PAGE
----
As we look forward to the new horizons in 2007, I can’t help but realize the evolution of our world seems to not only maintain momentum but also to gather speed as each year passes. This is especially true with technology. Every time we turn the corner, something new is affecting our lives in one way or another.
I had the pleasure of attending a residential technology trade show in September 2006 where I saw two fascinating and thought-provoking keynote speakers. Both of them addressed the future of technology and time in their own special fashion with compelling messages.
One of the speakers was from the economic and futurist sector, the other from the tech world. They both fundamentally touched on the same topic: We have much to look forward to with technological evolution and that in some respect it will universally affect our lives more and more.
The following are some of their thoughts about technology and how it will impact our daily lives: escape – access to entertainment that brings us peace and enjoyment in our personal space; togetherness – the power to bring those close to you together easily and instantly; control – being able to control the environment that surrounds you for security, comfort and convenience; access – getting information that is important; love and spirituality – utilizing technology to bridge your emotional and spiritual needs through the Internet and other mediums; advancement – continuing education of both children and adults.
One of the most interesting topics touched upon during these discussions was the aging population and the potential for technology to improve one’s quality of life. The baby boomers are aging and our current senior population is living longer and hopefully healthier lives. Yet with spiraling healthcare costs, the home must become a pivotal location for health maintenance. Therefore, monitoring of our aging population’s quality of health will be accomplished through home technology.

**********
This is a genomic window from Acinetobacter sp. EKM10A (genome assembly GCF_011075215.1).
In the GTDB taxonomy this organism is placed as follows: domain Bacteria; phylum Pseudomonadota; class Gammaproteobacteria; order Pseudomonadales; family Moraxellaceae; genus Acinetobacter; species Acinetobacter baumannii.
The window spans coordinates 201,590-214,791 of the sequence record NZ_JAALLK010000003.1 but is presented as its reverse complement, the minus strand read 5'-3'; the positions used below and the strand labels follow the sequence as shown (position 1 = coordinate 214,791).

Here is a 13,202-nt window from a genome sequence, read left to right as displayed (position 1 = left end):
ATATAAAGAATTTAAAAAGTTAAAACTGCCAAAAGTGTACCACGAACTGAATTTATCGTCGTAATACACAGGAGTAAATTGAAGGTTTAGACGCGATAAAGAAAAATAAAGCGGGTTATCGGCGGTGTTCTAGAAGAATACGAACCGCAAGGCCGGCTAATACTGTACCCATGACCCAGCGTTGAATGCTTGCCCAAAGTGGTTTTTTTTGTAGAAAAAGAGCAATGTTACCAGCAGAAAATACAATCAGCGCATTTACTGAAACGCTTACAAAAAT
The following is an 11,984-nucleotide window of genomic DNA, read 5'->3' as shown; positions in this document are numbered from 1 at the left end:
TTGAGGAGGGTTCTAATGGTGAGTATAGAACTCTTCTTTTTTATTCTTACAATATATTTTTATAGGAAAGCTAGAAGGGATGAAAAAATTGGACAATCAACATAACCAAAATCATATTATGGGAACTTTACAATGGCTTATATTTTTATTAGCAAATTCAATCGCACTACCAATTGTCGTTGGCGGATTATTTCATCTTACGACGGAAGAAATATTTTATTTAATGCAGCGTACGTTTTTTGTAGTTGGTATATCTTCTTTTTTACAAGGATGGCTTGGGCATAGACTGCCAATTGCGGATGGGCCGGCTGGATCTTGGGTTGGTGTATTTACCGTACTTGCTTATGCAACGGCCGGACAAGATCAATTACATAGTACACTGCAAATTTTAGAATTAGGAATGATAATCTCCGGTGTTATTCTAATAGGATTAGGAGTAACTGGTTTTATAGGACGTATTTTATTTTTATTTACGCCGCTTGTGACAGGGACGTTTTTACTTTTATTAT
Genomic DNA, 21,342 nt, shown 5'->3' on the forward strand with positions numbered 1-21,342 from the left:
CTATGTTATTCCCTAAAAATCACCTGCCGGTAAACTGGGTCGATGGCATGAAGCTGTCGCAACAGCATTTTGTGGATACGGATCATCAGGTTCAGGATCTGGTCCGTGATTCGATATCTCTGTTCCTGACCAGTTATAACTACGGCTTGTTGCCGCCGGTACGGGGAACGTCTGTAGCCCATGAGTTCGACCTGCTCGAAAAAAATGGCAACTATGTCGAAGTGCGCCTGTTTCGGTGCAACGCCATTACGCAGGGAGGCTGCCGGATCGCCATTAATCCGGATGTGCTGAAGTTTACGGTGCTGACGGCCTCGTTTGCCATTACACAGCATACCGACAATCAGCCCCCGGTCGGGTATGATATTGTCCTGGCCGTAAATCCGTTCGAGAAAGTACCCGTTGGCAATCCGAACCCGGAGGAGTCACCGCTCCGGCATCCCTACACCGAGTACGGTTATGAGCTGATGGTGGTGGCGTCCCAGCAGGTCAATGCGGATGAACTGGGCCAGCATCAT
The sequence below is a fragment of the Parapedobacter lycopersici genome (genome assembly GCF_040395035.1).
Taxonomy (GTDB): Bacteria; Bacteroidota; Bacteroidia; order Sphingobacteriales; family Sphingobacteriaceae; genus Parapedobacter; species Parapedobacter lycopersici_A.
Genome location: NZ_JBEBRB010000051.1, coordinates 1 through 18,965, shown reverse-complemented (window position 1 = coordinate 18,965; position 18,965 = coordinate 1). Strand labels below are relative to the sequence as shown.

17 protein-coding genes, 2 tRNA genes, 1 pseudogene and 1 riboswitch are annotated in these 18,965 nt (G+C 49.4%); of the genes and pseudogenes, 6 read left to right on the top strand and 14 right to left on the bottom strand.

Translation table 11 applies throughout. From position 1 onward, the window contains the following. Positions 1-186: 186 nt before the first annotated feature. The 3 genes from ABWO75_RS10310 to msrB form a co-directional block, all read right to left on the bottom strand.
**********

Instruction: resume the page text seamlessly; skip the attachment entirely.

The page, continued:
Information gathered in the home on a regular basis will be stored and accessed through media content devices and via the Internet. Some of the following concepts could become standard and commonplace: monitoring of the individual to make certain they are up and functioning; shared medical information accessible remotely by family and medical professionals; allowing seniors the potential to live alone in their homes longer while maintaining a quality lifestyle; information about the aging senior will provide supplemental details that are lost through the memory aging process via pictures, notes and details of day-to-day schedules; simplifying daily communication needs by providing both video and teleprompting for those intimidated by incoming phone calls and communications; monitoring of basic vital body statistics such as heart rate, sleep habits, etc.
This sector of the marketplace and technology is potentially monumental and quite possibly one of the biggest opportunities for differentiation in providing technology in the home. This is just another reason to keep technology on your radar as you develop your strategies for your future design/build clients.